How about you just thread the cord down the inside of your shirt next
Not a bad idea, but the cord is really long, and there's lots more cord laying around. I guess I could tie it up. How mundane.
Technology should solve the problem it created...
but I see your point. :-)
I dunno.. in my opinion, the iPad doesn't make the greatest skateboard
in the world. Seems a little too small for the job.
Somehow I don't think that is a Steve Jobs approved use of an iPad. Conformance officers will be deployed to the scene.
PS: I used to have a Toshiba Tecra 8100, it was the first one I got
when I moved to NYC and it was awesome. I would definitely consider
Their screens are just awesome. If I ever buy an LCD television, I'll probably go with Toshi for that as well. They've got some nice ones.
(For now, though, the 32" CRT will continue to do just fine.)
ford, your local git copy contains _ALL_ information of the repository.
you can do blame or log without connecting to the server, your local working copy contains all the data.
plus, a SVN workingcopy is _BIGGER_ than a Git workingcopy.
On the branching/forking thing...
GIT doesn't have linear revisions. you can commit to your local copy and start some weird vodoo not everybody might like plus stay synced with the main development tree.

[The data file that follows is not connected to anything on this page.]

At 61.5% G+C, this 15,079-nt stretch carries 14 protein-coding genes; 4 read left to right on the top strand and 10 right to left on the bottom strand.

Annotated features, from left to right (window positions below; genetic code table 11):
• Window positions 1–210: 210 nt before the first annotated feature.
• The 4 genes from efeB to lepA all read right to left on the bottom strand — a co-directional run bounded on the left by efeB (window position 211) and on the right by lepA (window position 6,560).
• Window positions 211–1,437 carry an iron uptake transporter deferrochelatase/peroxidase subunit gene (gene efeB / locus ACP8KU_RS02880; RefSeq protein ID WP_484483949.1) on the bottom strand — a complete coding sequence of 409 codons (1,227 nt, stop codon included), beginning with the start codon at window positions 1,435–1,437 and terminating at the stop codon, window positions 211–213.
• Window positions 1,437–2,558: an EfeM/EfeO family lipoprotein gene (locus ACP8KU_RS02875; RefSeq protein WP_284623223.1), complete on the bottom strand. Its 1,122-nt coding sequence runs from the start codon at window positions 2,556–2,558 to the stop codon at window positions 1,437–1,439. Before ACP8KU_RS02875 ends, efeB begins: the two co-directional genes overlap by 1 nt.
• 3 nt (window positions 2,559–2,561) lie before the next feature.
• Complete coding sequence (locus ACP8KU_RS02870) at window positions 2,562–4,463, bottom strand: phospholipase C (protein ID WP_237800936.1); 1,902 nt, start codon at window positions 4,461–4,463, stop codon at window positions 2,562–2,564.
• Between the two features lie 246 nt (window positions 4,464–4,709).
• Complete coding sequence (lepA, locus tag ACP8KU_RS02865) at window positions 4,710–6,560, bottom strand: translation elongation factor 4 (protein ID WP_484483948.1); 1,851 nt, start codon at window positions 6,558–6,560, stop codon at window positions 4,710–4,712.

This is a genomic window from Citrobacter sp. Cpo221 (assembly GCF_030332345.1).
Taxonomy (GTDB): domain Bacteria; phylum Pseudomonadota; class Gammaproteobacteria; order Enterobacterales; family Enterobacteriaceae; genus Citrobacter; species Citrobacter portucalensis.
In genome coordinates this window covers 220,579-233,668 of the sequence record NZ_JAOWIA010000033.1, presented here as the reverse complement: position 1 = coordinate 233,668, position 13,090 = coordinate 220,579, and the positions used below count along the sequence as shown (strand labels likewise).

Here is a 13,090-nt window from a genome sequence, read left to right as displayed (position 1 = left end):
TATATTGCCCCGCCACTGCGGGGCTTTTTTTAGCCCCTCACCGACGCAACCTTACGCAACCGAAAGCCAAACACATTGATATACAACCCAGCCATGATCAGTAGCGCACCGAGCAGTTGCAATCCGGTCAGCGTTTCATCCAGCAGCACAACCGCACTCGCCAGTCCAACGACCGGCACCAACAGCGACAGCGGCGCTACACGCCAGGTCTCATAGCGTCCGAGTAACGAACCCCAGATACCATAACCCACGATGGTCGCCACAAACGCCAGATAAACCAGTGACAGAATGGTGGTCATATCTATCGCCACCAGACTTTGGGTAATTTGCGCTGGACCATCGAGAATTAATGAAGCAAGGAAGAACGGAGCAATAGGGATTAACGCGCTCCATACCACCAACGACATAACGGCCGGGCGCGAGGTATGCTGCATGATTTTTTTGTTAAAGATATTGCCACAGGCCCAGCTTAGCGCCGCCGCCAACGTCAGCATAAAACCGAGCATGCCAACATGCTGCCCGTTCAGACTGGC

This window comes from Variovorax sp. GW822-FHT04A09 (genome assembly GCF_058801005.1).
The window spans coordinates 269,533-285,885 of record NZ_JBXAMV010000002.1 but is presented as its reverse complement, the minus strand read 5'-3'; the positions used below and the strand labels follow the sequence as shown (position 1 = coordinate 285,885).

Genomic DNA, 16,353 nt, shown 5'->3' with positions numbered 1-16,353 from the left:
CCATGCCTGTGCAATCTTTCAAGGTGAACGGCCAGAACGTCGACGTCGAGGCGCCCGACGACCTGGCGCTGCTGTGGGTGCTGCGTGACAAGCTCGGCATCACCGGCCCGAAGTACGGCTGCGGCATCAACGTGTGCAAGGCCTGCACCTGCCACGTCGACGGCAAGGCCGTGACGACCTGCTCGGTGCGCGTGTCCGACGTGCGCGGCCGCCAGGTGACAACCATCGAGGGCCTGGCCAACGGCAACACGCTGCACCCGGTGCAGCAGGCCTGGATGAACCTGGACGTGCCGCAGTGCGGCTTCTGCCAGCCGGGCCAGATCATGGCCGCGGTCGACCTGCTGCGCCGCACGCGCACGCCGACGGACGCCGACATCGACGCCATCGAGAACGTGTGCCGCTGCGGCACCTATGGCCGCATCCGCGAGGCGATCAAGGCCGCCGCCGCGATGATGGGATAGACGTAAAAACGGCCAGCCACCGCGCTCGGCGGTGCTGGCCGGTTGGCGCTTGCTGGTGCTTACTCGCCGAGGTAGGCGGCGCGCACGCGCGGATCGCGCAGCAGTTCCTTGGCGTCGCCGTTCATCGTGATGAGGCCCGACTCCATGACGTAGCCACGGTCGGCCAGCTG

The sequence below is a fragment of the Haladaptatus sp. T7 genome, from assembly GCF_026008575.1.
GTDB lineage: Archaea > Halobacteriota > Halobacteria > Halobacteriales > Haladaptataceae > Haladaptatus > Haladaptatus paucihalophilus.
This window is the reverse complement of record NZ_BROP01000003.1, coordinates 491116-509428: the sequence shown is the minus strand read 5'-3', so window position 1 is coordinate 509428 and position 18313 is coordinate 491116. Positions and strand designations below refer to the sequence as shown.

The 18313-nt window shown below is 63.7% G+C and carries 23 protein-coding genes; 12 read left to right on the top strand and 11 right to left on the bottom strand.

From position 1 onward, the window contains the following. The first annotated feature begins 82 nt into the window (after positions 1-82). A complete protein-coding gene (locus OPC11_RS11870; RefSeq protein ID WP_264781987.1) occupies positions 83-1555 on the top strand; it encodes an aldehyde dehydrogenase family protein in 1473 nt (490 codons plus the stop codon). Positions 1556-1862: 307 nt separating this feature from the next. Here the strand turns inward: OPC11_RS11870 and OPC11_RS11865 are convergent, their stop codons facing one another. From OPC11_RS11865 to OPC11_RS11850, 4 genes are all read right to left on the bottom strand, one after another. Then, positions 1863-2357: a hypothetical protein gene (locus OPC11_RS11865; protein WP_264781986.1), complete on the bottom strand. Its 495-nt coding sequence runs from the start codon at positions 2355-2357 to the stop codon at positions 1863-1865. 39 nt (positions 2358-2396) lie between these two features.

You can work on something until its ready to be committed upstream. Or you could add features, which upstream doesn't like without having to worry that new features / bugfixes upstream does won't fix in easily. Git also offers upstream a very compfortable way to accept and integrate patches from "forkers"; Think of the problems the linux kernel has; git takes care of them and aids the maintainers without being in the way.
git to svn is like what one might think of 3d to 2d.
as long as you're in 2d you might find everything easy to use and live with, once you come to know 3d you don't want to miss it anymore...
The Windows Character Map utility in Start -> All Programs -> Accessories -> System Tools will show you the codes. Just click on a letter in the map.
pnb is $10 a month, so for $120 a year I can keep my land line number.
Where the customer loses.
Of course, I am likely to have a patent in my name (for all the good it'll do me) soon. It might be a resume-builder, and it might be 'good for business', but some of these patents are lousy for consumers.
I know they're supposed to protect the people who come up with original stuff, to give them a chance to recoup money for the time and effort in creating something nice that they've brought into the world. That's really nice and all that.
But something has happened in the world, to make patents somewhat outmoded for certain kinds of things. We probably need some form of patent reform to keep consumers from getting screwed.
well... welcome to the club.
put tinfoil in your wallet, or put the cards in a tinfoil closure.
so the legacy found anotherway:
dolby mobile so its not just tapes and home cinema stuff...
I used the eee 701 before and own now a ACER aspire one pro with 250GB HD, 2 GB RAM, bluetooth and UMTS modem. The 701 was nice to have but due to the small display and keyboard you couldn't really use it. The aspire one is great. It's fine for browsing, writing and even drawing. But I haven't tested any CPU intensive workloads, like VM or gaming. By now the aspire has replaced my old 1.5 GHz Centrino notebook (15").
These days I would probably choose a netbook with AMD C-XX APU (e.g. aspire one 522): quite powerful GPU and up to 10 hours battery life.